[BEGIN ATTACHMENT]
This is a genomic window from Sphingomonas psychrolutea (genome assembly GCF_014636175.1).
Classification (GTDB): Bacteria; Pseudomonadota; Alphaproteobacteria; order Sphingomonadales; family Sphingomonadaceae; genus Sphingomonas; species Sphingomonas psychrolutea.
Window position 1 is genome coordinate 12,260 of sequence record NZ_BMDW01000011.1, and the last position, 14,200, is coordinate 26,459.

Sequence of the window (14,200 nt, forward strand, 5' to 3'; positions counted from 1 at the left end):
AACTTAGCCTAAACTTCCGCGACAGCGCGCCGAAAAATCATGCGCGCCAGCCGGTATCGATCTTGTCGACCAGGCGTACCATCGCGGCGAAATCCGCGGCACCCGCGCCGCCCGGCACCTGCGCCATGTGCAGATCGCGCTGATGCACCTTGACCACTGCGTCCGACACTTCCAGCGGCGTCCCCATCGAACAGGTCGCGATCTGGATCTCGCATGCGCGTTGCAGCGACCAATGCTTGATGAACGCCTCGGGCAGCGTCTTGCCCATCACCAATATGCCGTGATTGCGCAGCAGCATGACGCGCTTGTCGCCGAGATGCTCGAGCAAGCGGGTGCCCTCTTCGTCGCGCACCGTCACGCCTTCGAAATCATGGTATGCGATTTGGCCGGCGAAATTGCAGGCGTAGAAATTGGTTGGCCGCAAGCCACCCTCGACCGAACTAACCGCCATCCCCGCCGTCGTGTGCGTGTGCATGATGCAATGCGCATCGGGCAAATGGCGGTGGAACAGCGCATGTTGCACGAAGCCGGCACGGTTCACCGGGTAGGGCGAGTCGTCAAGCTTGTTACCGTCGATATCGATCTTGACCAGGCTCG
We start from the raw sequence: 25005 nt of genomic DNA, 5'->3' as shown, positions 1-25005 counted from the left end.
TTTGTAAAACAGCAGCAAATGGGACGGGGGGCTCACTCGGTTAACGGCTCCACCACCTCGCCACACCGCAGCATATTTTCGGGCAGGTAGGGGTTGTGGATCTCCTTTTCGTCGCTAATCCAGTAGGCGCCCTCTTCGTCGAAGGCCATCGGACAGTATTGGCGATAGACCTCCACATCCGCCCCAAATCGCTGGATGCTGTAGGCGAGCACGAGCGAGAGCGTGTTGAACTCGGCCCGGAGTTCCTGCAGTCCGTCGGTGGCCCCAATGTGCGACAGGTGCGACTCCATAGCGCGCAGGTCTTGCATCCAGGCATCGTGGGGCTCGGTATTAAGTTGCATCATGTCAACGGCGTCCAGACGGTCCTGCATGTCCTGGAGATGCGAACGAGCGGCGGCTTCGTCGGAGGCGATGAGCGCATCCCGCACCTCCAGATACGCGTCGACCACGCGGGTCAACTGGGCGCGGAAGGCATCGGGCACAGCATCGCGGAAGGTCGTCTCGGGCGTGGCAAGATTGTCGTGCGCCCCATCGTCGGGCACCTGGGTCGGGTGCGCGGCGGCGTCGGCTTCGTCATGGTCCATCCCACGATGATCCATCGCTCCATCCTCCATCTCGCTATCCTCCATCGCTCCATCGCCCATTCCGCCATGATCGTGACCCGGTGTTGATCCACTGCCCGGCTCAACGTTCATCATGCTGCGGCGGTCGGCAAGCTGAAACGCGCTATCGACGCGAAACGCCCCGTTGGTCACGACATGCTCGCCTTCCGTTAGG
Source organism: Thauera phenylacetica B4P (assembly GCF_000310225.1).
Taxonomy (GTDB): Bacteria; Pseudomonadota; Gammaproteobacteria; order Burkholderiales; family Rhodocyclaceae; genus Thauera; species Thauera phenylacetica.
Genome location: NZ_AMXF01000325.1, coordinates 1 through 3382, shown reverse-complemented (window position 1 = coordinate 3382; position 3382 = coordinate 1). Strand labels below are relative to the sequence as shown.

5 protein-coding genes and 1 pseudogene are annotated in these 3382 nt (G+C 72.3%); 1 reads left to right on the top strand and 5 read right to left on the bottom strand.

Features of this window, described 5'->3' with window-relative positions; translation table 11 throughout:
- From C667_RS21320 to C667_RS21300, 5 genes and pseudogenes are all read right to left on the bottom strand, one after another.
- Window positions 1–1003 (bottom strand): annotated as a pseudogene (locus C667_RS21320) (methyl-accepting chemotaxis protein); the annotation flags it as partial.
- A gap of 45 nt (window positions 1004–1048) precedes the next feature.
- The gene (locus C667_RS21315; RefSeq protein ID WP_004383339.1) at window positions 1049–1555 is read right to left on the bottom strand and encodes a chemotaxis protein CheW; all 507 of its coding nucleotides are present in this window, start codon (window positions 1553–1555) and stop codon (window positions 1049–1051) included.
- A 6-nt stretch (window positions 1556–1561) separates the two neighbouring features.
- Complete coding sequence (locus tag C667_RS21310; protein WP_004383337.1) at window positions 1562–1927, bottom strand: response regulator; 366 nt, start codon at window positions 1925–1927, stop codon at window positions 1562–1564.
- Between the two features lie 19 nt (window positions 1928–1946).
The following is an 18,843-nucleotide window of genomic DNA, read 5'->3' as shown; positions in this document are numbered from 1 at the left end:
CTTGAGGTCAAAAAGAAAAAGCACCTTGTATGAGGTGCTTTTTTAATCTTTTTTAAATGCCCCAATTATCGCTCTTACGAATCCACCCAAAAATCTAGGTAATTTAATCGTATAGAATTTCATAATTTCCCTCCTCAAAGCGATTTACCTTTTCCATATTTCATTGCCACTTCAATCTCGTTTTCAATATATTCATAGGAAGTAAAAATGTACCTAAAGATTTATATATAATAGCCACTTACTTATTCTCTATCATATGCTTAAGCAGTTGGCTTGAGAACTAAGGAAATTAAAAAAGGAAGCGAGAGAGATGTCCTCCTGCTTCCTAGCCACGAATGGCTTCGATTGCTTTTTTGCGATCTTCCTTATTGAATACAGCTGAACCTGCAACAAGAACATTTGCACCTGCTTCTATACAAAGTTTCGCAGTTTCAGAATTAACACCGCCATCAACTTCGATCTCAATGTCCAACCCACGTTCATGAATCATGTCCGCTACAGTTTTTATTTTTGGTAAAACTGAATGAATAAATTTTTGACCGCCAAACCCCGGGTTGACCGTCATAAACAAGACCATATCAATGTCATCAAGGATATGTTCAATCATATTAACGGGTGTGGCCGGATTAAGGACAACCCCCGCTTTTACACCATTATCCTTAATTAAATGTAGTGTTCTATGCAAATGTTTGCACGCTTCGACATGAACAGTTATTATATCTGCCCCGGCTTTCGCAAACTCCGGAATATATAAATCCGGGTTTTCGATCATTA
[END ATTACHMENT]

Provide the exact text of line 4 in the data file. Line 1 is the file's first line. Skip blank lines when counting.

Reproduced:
Sequence of the window (14,200 nt, forward strand, 5' to 3'; positions counted from 1 at the left end):